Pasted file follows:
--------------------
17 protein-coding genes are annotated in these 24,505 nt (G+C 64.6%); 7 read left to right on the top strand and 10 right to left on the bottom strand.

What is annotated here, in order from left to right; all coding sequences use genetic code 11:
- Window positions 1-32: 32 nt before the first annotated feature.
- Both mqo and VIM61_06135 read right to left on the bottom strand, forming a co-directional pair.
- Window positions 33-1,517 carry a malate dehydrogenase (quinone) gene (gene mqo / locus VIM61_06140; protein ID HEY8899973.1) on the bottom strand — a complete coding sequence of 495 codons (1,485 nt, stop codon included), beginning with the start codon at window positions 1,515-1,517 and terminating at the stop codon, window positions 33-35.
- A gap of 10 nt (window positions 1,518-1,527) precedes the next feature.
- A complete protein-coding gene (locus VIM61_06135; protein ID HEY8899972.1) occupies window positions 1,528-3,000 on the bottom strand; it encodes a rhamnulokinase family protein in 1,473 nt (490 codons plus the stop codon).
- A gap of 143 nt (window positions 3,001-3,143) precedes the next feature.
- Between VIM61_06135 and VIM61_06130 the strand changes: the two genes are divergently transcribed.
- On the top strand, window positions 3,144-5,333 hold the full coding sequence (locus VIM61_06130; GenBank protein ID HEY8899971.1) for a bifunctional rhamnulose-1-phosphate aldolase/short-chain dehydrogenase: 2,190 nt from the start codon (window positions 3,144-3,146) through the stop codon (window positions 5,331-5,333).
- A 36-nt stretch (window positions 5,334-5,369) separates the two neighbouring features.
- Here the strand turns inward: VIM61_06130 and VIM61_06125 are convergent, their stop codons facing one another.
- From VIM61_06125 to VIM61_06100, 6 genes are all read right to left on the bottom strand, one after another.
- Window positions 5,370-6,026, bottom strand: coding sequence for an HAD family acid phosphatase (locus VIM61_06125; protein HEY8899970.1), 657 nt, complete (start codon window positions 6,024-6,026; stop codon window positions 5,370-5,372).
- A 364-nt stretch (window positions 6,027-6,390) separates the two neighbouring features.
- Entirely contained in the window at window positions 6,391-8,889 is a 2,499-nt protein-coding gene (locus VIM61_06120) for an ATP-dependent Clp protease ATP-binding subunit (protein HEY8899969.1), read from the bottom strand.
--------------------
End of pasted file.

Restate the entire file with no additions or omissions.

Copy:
17 protein-coding genes are annotated in these 24,505 nt (G+C 64.6%); 7 read left to right on the top strand and 10 right to left on the bottom strand.

What is annotated here, in order from left to right; all coding sequences use genetic code 11:
- Window positions 1-32: 32 nt before the first annotated feature.
- Both mqo and VIM61_06135 read right to left on the bottom strand, forming a co-directional pair.
- Window positions 33-1,517 carry a malate dehydrogenase (quinone) gene (gene mqo / locus VIM61_06140; protein ID HEY8899973.1) on the bottom strand — a complete coding sequence of 495 codons (1,485 nt, stop codon included), beginning with the start codon at window positions 1,515-1,517 and terminating at the stop codon, window positions 33-35.
- A gap of 10 nt (window positions 1,518-1,527) precedes the next feature.
- A complete protein-coding gene (locus VIM61_06135; protein ID HEY8899972.1) occupies window positions 1,528-3,000 on the bottom strand; it encodes a rhamnulokinase family protein in 1,473 nt (490 codons plus the stop codon).
- A gap of 143 nt (window positions 3,001-3,143) precedes the next feature.
- Between VIM61_06135 and VIM61_06130 the strand changes: the two genes are divergently transcribed.
- On the top strand, window positions 3,144-5,333 hold the full coding sequence (locus VIM61_06130; GenBank protein ID HEY8899971.1) for a bifunctional rhamnulose-1-phosphate aldolase/short-chain dehydrogenase: 2,190 nt from the start codon (window positions 3,144-3,146) through the stop codon (window positions 5,331-5,333).
- A 36-nt stretch (window positions 5,334-5,369) separates the two neighbouring features.
- Here the strand turns inward: VIM61_06130 and VIM61_06125 are convergent, their stop codons facing one another.
- From VIM61_06125 to VIM61_06100, 6 genes are all read right to left on the bottom strand, one after another.
- Window positions 5,370-6,026, bottom strand: coding sequence for an HAD family acid phosphatase (locus VIM61_06125; protein HEY8899970.1), 657 nt, complete (start codon window positions 6,024-6,026; stop codon window positions 5,370-5,372).
- A 364-nt stretch (window positions 6,027-6,390) separates the two neighbouring features.
- Entirely contained in the window at window positions 6,391-8,889 is a 2,499-nt protein-coding gene (locus VIM61_06120) for an ATP-dependent Clp protease ATP-binding subunit (protein HEY8899969.1), read from the bottom strand.